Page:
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4 Steps to the Best PPC Ads

Posted on June 29, 2017   |   




If you listen hard enough, you can hear the lament of Search Engine Optimization (SEO) experts in the hum of your computer. Years spent perfecting the craft of improving PageRank to gain visibility in search, only to watch, helpless, as Google gave more and more of their precious Page 1, above-the-fold real estate to paid advertising (and yes, people do click on ads. In fact, we’ve run non-brand campaigns with clickthrough rates as high as 30 percent).

The time has come when companies must ante up for paid search ads if they want to ensure a piece of the search traffic pot.

But it’s not enough to buy ads. As more and more businesses enter the advertising fray, you need to make sure people choose your ad over your competitors. Otherwise what’s the point of all that visibility?

And no matter how much ppc experts say it comes down to smart keyword targeting and bidding, customers don’t care about your backend set-up. They care about your ad copy.

The Anatomy of a Paid Search Ad: A Quick Refresher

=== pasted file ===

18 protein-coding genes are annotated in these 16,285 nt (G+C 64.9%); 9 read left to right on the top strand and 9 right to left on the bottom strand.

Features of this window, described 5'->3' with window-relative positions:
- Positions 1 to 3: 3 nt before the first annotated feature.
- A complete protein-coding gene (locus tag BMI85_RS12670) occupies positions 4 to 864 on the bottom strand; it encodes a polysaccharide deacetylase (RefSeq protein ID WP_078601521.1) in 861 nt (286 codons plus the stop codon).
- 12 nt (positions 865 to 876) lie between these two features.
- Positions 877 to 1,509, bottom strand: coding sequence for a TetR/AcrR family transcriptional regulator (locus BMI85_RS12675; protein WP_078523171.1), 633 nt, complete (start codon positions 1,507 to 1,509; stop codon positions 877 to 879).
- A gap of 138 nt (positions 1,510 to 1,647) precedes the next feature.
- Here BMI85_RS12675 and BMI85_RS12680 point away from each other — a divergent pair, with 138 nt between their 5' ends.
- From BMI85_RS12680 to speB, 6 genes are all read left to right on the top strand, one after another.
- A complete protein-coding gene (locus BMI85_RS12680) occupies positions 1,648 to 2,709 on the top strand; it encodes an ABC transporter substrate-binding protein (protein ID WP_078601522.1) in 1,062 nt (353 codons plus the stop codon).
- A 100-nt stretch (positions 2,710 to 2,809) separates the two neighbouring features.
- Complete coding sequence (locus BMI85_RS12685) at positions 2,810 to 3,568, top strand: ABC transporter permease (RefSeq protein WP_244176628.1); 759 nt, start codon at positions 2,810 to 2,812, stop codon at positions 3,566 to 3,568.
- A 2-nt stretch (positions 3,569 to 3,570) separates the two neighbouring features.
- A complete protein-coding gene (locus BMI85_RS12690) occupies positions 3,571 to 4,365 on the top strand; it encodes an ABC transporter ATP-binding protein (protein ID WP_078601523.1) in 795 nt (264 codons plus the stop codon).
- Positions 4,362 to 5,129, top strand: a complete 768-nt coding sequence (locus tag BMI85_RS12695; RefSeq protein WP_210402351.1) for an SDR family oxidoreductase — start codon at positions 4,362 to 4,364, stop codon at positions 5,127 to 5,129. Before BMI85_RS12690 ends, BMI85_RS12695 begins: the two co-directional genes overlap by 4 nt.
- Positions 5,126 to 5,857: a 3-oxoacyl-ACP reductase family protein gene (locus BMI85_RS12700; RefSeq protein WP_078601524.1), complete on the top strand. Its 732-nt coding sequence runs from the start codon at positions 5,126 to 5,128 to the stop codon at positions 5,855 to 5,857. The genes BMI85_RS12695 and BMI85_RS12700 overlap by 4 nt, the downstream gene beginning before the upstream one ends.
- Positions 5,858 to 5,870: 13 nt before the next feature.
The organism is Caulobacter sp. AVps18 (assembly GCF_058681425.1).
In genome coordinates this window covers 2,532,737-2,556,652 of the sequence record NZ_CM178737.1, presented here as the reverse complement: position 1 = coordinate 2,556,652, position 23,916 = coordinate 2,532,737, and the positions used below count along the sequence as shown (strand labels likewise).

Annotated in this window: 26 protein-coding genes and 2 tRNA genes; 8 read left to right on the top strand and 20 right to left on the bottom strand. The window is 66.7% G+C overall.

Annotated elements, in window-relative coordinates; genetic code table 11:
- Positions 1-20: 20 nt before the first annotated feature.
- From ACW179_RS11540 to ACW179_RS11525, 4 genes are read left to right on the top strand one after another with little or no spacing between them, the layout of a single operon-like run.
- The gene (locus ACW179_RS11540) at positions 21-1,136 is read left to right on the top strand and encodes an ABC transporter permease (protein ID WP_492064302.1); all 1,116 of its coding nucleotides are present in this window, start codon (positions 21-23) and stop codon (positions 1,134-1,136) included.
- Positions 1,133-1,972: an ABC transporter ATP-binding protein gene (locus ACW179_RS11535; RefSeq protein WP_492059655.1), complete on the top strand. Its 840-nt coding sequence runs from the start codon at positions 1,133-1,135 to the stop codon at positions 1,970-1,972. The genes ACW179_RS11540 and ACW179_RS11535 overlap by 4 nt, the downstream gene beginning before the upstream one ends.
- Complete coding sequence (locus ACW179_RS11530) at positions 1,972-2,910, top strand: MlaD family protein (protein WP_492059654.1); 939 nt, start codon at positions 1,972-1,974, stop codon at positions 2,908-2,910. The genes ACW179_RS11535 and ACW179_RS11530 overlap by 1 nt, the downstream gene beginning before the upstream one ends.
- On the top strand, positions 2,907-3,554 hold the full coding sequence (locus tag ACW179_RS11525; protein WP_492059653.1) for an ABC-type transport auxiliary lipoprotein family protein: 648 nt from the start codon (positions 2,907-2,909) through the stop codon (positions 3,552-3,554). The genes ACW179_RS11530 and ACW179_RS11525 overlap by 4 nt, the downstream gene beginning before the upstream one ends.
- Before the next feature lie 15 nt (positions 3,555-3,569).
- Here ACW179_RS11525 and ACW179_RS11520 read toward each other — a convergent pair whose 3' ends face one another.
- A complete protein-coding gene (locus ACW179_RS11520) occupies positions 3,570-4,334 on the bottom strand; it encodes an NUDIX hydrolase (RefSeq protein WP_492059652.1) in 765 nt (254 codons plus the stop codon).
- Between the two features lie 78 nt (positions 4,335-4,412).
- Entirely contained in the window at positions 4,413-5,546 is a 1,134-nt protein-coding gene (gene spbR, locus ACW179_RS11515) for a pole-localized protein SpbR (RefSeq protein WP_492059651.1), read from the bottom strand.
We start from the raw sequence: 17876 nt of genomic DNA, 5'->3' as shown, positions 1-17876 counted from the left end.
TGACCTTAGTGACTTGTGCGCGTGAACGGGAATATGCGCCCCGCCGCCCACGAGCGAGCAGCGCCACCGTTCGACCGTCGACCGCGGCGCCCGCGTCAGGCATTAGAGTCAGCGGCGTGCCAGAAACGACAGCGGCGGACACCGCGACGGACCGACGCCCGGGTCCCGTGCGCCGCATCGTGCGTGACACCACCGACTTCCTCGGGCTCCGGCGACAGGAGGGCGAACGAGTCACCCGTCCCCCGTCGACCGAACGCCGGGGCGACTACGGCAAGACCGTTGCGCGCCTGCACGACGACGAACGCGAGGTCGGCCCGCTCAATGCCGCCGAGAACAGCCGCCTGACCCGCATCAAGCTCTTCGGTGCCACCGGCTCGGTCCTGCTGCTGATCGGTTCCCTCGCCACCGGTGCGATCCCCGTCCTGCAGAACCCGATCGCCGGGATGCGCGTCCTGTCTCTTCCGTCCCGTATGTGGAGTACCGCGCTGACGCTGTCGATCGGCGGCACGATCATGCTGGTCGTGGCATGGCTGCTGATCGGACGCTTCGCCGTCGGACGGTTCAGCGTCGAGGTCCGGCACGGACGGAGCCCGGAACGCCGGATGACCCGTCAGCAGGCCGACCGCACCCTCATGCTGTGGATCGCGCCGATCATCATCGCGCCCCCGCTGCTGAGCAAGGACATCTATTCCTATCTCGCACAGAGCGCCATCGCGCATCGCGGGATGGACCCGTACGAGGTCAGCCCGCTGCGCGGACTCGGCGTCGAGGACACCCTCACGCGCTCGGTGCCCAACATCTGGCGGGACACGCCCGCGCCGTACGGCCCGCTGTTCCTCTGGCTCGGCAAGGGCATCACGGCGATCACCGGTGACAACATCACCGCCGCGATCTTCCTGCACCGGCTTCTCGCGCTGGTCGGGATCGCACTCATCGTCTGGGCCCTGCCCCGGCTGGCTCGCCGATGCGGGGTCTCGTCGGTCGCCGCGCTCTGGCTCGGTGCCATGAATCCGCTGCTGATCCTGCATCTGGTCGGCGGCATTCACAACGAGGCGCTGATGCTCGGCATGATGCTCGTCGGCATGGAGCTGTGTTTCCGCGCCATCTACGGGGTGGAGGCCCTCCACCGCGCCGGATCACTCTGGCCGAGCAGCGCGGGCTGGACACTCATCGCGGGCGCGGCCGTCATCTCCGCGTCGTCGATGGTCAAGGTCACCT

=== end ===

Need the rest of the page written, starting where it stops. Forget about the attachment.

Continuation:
Although Google and Bing/Yahoo have made life easier for advertisers with last year’s Expanded Text Ads (ETAs), it still isn’t easy using the limited copy to both sell your brand’s story and stand out in the cluttered space.

The basic bones of an ad are two 30-character headlines and an 80-character description. That’s right, amidst of a sea of lookalikes, you must use a single impression of a single 140-character tweet to win the click.

Okay, that’s not the whole story: the display url and two, 15-character page paths contribute (though to what extent is unclear). And a whole host of ad extensions provide added flexibility and real estate to get your message across (and it is abundantly clear that these do help).